At least 42 dead and 19,000 left homeless after torrential rains spark flooding in Haiti

The death toll from the heavy floods that hit Haiti over the weekend has risen to 42, with another 11 people missing.

At least 85 people were left injured, and more than 13,600 homes were flooded, forcing people to evacuate and leaving 19,000 people homeless, according to Haiti’s Civil Protection Agency.

The rains pelted Haiti’s western, northwestern, southeastern, and central regions, officials said.

At least 42 dead and 19,000 left homeless after torrential rains spark flooding�in�Haiti

The World Food Programme said tens of thousands of people have been affected, with the greatest damage reported in Port-au-Prince’s metropolitan area and in Haiti’s western region.

‘A significant weather-induced event of this level so early in the hurricane season…raises concerns about the ability to provide a sustained response should extreme weather incidents continue to occur,’ the agency warned.

At least 42 dead and 19,000 left homeless after torrential rains spark flooding�in�Haiti

The country’s Prime Minister, Ariel Henry has said he has asked for international help. 
 

‘My government, together with national and international institutions, is adopting urgent measures to meet the demands of the day,’ Prime Minister Henry said in a government statement

Aid agencies have been delivering food to those displaced from their homes as civil protection officials warned over the weekend that the agricultural sector in parts of the country had been hard hit.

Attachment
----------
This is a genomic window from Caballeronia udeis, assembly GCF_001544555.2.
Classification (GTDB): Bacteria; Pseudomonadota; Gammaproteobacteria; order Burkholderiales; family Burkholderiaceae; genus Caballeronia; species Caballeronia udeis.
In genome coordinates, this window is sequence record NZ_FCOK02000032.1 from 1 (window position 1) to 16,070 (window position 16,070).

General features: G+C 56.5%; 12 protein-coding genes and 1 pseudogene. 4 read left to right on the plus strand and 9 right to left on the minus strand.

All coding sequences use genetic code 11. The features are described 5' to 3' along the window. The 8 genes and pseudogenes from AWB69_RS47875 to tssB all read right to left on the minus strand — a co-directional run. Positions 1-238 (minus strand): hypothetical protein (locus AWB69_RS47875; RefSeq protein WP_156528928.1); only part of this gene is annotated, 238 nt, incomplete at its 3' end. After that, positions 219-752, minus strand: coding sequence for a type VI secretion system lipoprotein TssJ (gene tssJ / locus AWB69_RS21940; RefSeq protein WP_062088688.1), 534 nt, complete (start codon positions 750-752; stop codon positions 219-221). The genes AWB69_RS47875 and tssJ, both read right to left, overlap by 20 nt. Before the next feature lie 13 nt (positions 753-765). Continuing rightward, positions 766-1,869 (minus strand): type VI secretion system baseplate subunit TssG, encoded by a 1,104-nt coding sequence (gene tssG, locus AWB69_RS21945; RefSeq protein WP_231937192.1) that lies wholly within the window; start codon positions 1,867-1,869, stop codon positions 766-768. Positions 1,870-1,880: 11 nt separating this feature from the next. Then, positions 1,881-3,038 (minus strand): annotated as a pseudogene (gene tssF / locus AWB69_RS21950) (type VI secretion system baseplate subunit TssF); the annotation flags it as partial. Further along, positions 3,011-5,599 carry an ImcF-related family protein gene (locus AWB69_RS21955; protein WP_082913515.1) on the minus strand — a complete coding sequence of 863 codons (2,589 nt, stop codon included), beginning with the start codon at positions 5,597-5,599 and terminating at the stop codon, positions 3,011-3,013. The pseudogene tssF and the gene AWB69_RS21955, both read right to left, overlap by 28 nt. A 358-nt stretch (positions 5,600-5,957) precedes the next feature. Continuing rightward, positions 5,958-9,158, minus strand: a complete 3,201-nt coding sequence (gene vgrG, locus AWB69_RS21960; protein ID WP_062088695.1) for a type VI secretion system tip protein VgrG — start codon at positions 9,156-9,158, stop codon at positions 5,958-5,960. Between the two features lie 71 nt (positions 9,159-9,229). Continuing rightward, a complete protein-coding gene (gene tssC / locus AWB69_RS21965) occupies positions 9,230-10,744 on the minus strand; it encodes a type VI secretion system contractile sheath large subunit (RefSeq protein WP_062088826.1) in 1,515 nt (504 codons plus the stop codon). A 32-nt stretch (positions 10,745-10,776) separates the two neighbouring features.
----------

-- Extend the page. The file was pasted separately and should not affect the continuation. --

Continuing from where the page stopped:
The rains coincide with the start of the Atlantic hurricane season, which runs from June to November.

‘Even before the landslides and flooding, half the population of Haiti was in need of humanitarian assistance,’ Stéphane Dujarric, spokesperson for UN Secretary-General António Guterres told reporters.

‘We urge donors to scale up the support for the country’s Humanitarian Response Plan, which is sadly only 20 percent funded, and it is an appeal for $720 million.

At least 42 dead and 19,000 left homeless after torrential rains spark flooding�in�Haiti

‘Even before the landslides and flooding, half the population of Haiti was in need of humanitarian assistance,’ he said. ‘We urge donors to scale up the support for the country’s Humanitarian Response Plan, which is sadly only 20 percent funded, and it is an appeal for $720 million.’


Jean-Martin Bauer, World Food Progam’s country director and Haiti’s acting humanitarian coordinator, said although this isn’t a cyclone or tropical storm that battered Haiti, ‘considerable damage’ has been observed in the affected areas.

‘WFP has the capacity to respond to this emergency, but a significant weather induced event of this level so early in the hurricane season, which generally runs from June to November each year, raises concerns about the ability to provide a sustained response should extreme weather incidents continue to occur,’ the agency said in a statement.